Summit Police (NJ) Department
“I am Me… I am Now… I have been given a Second Chance… I don’t feel Planted yet… I know there is More for Me… I am Writing My Story… I feel Grateful I can Be Here.”
These were my words that were recorded during a weekend retreat. I do not remember saying them, but they were recently written on a card and delivered to me. I compare my life to a chapter in a story since it is the words that were written that help me define who I am today.
Hello and Thank You for stopping by. My name is Debra LaSalle; commonly known to my friends as Debbie, Deb, La La or even at times, Pepper. I was a Police Officer for the City of Summit, NJ. The Summit Police Department hired me and 5 of the guys that I had trained with at the John H. Stamler Police Academy. After we graduated and were sworn in, we took to the streets of Summit like a well-oiled machine. We worked together as a family. This went on for several years, with each one of us trying to find a balance between work, family, and friends.
[And before we go on, I’d like to set the record straight; in case anyone ever goes out to investigate this story. My name when I was an active Summit Police Officer was Debra Conte. It was my married name.]
As a female Police Officer, I worked to earn the respect of my “brothers” — going toe to toe with them, but also letting them know when they stepped over the line. They had my back and I had theirs. That was until the morning of Friday, January 28, 2000.
That day is erased from my memory, along with a few days before and a few days after. According to reports, on that frigid morning, I had the dreaded Broad and Elm traffic post. It was said that I was directing traffic for children going to school and commuters rushing to catch the train. Reports state that as I was attempting to stop traffic to allow a young boy to cross the street, the driver of a Mitsubishi Montero did not see me. The young boy and several other people who did stop witnessed my final moments as a Police Officer. A broken femur, ankle, rib and a Traumatic Brain Injury now defined me. From what people said, I spent the next 2 weeks in a Coma.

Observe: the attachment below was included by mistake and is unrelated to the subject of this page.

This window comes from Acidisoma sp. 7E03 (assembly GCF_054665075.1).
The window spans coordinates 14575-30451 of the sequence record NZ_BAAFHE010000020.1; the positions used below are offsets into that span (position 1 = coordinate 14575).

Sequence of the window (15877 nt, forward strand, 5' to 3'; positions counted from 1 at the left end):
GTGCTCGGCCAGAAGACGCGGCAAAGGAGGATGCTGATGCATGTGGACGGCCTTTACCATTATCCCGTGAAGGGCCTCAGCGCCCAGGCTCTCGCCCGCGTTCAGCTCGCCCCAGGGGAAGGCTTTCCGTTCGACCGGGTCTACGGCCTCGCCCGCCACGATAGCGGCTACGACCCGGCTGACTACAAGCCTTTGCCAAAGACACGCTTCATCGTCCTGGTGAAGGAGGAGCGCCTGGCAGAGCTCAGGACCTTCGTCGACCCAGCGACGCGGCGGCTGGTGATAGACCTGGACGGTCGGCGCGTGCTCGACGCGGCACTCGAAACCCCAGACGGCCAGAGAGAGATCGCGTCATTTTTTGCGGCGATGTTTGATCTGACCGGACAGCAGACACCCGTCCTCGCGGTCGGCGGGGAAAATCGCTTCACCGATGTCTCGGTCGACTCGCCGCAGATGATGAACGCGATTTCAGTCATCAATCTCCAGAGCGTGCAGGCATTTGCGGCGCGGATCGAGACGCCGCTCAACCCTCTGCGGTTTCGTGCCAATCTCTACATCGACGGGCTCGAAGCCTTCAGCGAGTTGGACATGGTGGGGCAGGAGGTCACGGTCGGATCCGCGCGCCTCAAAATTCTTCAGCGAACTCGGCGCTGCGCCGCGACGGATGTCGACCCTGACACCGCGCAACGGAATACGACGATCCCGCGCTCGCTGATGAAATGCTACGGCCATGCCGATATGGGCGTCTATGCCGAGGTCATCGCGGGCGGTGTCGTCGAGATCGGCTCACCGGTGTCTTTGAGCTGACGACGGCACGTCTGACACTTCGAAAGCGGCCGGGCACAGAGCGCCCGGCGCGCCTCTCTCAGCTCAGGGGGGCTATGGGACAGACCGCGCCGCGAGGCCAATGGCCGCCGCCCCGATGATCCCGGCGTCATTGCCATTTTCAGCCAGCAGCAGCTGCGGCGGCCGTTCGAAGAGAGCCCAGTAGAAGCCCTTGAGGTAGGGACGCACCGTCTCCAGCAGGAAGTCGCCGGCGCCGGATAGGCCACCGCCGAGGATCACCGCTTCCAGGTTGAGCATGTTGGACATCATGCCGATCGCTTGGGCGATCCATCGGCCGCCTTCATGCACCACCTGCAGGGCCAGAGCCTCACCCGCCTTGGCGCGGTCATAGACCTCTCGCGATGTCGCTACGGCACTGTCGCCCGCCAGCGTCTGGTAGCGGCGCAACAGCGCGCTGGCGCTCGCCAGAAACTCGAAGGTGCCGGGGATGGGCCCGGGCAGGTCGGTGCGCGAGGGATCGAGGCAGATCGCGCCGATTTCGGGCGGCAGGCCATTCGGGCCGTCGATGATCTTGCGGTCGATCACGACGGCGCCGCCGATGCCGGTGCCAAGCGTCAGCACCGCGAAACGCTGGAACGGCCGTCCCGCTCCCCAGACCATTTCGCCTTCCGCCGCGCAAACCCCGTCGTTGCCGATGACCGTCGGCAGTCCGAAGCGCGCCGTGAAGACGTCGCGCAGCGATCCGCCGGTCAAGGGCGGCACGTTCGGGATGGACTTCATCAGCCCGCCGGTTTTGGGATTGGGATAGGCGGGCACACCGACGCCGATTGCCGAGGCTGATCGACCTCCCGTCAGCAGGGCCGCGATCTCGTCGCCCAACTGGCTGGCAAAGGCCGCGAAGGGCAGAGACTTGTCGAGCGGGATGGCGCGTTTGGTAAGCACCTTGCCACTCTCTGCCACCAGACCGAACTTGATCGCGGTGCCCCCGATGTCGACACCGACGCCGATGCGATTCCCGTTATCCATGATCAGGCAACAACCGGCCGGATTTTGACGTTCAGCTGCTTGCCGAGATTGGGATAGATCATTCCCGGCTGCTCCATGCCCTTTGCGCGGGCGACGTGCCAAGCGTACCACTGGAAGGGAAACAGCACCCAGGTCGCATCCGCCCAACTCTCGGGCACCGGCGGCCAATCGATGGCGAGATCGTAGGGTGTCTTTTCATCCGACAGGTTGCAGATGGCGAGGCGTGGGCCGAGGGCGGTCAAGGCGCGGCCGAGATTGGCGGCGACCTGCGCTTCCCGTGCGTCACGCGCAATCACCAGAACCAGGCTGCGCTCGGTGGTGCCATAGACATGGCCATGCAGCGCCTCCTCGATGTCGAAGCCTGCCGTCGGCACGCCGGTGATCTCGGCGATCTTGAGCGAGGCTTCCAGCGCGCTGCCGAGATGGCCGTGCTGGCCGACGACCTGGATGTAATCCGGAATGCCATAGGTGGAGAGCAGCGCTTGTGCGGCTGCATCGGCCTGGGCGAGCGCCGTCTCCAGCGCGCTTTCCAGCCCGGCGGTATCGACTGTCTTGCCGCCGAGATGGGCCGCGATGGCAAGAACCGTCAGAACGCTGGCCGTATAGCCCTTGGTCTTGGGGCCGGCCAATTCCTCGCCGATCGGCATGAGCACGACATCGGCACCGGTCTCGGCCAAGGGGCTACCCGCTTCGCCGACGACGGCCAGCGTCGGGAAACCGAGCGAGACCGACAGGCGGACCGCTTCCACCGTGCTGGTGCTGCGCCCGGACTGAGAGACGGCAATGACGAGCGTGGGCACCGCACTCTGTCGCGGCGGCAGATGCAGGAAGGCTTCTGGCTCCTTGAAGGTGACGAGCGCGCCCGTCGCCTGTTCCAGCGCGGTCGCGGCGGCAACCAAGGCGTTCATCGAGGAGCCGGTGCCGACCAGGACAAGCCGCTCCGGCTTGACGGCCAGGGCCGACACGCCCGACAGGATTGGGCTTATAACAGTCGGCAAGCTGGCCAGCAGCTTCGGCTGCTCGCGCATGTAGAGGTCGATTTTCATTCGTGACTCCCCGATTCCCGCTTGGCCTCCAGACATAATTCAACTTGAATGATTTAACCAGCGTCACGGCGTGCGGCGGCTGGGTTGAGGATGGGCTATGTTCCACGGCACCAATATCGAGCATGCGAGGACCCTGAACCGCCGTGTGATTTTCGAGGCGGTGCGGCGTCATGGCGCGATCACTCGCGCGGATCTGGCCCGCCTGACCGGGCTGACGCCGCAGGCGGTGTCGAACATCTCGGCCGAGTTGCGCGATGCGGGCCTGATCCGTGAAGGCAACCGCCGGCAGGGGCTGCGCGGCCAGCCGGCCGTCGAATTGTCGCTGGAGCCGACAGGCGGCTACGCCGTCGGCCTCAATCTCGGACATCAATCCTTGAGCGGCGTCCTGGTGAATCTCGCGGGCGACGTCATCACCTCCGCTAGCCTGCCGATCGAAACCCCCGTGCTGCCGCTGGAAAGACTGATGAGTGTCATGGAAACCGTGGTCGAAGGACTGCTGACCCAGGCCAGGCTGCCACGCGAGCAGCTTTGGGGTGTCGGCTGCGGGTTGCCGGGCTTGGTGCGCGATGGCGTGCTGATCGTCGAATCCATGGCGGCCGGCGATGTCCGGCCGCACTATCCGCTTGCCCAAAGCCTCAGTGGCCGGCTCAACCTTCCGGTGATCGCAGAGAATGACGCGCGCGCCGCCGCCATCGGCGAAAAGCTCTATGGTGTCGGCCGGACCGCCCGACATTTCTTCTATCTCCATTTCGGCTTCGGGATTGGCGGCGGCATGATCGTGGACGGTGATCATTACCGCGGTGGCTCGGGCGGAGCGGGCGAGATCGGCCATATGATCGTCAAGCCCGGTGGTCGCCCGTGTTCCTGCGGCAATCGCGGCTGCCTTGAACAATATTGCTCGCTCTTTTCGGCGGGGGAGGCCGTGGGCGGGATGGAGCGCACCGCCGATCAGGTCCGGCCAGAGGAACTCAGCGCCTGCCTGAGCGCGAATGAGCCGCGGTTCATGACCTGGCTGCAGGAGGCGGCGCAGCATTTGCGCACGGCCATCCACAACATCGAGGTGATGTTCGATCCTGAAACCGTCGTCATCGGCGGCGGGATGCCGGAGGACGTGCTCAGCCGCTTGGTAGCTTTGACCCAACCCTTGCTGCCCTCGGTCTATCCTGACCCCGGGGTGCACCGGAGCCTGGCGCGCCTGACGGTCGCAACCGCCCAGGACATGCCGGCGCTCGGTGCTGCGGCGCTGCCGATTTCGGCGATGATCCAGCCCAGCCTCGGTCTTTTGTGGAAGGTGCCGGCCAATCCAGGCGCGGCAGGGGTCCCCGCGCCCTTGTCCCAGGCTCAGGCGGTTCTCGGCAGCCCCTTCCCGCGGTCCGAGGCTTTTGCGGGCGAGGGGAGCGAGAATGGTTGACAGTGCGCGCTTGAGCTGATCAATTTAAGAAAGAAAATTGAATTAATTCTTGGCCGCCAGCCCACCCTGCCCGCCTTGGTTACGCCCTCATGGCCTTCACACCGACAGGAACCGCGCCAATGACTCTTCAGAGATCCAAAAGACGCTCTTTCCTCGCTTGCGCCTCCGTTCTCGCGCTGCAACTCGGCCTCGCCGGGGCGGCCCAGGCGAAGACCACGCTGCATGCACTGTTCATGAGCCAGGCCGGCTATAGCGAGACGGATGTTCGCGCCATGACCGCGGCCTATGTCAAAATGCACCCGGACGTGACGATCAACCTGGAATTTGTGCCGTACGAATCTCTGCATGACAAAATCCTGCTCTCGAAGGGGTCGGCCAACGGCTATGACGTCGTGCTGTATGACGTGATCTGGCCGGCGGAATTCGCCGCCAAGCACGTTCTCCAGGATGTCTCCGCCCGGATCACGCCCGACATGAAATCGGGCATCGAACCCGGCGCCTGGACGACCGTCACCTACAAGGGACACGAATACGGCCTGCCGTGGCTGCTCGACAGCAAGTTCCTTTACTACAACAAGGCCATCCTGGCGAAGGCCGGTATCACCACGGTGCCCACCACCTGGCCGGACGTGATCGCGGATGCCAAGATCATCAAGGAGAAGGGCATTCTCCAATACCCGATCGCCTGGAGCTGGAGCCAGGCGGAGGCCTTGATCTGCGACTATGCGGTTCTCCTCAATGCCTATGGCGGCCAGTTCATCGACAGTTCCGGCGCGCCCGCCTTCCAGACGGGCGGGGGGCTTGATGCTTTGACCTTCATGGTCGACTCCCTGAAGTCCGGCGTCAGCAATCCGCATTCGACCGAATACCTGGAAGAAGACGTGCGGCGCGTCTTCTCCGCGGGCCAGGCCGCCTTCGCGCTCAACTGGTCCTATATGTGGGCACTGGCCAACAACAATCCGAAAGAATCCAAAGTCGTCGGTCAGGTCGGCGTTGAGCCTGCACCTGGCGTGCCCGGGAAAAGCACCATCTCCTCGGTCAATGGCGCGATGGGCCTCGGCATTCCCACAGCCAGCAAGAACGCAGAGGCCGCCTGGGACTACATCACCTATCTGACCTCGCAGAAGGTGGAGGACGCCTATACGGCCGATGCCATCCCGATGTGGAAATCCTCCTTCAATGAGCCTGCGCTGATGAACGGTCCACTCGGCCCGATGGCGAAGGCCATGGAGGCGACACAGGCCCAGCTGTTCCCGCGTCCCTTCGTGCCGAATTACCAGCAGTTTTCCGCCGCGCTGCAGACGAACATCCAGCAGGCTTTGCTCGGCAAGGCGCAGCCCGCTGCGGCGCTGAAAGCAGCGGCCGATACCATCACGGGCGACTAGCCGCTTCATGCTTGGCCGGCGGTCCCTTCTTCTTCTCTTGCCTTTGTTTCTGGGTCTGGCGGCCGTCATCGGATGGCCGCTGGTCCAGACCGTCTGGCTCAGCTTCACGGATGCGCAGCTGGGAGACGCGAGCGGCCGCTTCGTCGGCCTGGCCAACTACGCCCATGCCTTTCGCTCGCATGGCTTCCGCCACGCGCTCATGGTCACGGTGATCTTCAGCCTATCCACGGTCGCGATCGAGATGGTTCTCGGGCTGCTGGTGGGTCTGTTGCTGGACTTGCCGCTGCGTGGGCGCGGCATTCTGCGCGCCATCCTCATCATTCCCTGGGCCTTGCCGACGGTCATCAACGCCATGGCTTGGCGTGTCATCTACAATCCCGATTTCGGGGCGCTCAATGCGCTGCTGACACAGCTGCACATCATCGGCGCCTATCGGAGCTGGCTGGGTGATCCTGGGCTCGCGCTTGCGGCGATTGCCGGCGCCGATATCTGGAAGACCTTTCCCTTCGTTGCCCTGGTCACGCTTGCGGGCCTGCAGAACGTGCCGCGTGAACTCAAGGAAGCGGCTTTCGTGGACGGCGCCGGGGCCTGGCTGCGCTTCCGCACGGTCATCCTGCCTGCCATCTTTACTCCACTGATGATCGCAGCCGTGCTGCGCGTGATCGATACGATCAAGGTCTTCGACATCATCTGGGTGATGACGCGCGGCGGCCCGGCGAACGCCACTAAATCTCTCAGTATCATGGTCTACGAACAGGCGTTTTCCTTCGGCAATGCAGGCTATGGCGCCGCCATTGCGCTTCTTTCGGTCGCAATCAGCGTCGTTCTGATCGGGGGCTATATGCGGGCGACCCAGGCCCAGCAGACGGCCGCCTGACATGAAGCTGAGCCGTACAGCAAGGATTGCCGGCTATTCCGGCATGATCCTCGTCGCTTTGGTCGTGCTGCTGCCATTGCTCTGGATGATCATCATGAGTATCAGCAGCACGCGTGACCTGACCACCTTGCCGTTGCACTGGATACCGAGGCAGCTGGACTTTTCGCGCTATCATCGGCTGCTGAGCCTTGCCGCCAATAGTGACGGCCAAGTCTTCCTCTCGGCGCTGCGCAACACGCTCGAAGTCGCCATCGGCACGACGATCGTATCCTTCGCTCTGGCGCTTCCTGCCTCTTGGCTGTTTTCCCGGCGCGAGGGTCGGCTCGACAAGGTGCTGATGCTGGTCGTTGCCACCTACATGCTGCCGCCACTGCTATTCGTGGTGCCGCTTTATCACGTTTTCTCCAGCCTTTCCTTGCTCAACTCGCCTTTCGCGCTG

My life as a Police Officer is now just a story. There are no emotions or feelings that go along with it. I needed to reinvent myself and reclaim my life. It forced me to shift my mindset from the crumpled-up police officer to a Phoenix rising from the ashes.
A good friend once texted me a picture of a T-Shirt that declared:
“WHEN SOMETHING BAD HAPPENS, YOU HAVE 3 CHOICES…
YOU CAN LET IT DEFINE YOU…
LET IT DESTROY YOU OR
YOU CAN LET IT STRENGTHEN YOU!”
…. I chose the latter.
After 20 years, it hit me…it was not the uniform that defined who I was, but it was I, who defined the uniform.
Finally, to all my brothers and sisters in blue; past, present, and future. Please remember to make every day count because you never know when you will be called to reinvent yourself.
Thank you and please…
Take Care & Be Safe